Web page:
Fans and airflow are required for cooling desktop systems. Dust, corrosive and dangerous chemicals, moisture and even microorganisms can enter into the system through the airflow. These elements can reduce the functionality of the system, lessen its durability and increase the need for maintenance and repair. Embedded computers are not prone to these vulnerabilities because they do not require any airflow or fans. Heat is passively dissipated.
Embedded computers are well-suited for industrial applications where no breakdown, repair or shutdown is tolerated due to a need for continuous production. Some industrial processes require systems to run for hours without any reduction in efficiency or without experiencing any downtime. System failure sometimes can result in a lot of expensive or irreparable damages to such industrial processes. The use of embedded computing for industrial applications can help businesses to avoid the occurrence of these situations. This is because they can run continuously for hours and are less prone to errors than desktop computers.
Industries require devices with rugged designs owing to the harsh environment they are exposed to. Embedded computers meet this requirement. They can function under extreme low and high temperatures. They have strong resistance against elements such as water, dust, particles, microorganisms and others, which can reduce durability and efficiency if they enter inside a system. This is because they are tightly sealed. As such, their fragile components are protected from shocks and impact resulting from falls during transportation or during usage. For these reasons, embedded computing system are considered more durable options for industrial applications than desktop computers.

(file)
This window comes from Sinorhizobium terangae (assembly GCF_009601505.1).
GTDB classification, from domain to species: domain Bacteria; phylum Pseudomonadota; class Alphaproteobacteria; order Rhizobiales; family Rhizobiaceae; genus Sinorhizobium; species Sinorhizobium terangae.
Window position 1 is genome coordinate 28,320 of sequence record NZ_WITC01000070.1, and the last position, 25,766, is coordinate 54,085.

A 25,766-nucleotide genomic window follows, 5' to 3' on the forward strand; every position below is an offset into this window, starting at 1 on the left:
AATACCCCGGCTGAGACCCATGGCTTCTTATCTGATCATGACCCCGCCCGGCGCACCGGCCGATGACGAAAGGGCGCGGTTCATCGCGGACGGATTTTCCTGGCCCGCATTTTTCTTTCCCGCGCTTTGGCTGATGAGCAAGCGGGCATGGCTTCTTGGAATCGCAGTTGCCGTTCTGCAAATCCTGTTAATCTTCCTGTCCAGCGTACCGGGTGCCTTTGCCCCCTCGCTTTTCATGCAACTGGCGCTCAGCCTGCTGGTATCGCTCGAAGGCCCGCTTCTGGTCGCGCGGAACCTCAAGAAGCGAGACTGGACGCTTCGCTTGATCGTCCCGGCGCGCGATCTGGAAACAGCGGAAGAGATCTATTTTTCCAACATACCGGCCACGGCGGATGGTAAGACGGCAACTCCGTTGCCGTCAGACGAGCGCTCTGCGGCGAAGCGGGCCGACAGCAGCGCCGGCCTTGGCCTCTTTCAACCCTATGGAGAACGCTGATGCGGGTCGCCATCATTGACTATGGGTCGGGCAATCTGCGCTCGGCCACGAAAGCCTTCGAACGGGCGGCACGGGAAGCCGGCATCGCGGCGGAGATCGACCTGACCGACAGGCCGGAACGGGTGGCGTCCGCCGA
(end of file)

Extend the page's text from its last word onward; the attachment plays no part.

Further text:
Embedded computers are much easier to deploy to many remote locations than desktop computers because of their smaller size. Their compact designs also makes storage less of a hassle; they do not occupy much space when they are moved to storage.
It does not cost much to manage and maintain embedded computers. This is because they come with a customized operating system, no moving parts, and fewer interconnections. Their longer life cycles and the ability to operate for long hours without requiring shutdown also reduce the number of times maintenance work will need to be completed.
Embedded computers mainly perform two functions: using specialized software to control and operate industrial equipment, and data collection. Often, the software for the embedded computer is customized by the OEM to satisfy the job requirements of the particular industry using it. The good thing about embedded computers is that they come with warranties that have no restriction on opening and installation of suitable software.
Embedded computing systems are normally designed to perform single functions. This means that whatever a product is designed to implement is optimized for efficient performance.
Although they are not particularly versatile and can be used for limited purposes, the benefits mentioned above highlight the importance of embedded computers. Despite the drawbacks of limited functionality, it is nonetheless easy to see how embedded computers play a vital role in industries where efficiency, consistency in production, durability, low energy consumption, low IT maintenance, ease-of-use, and affordability are of utmost concern.
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1 Andrew Hsu, Embedded Computing for Industrial Applications. 1 May 2008. Moxa_White_Paper—Embedded_Computing_for_Industrial_Applications%20(1).pdf. Retrieved 22 February 2017.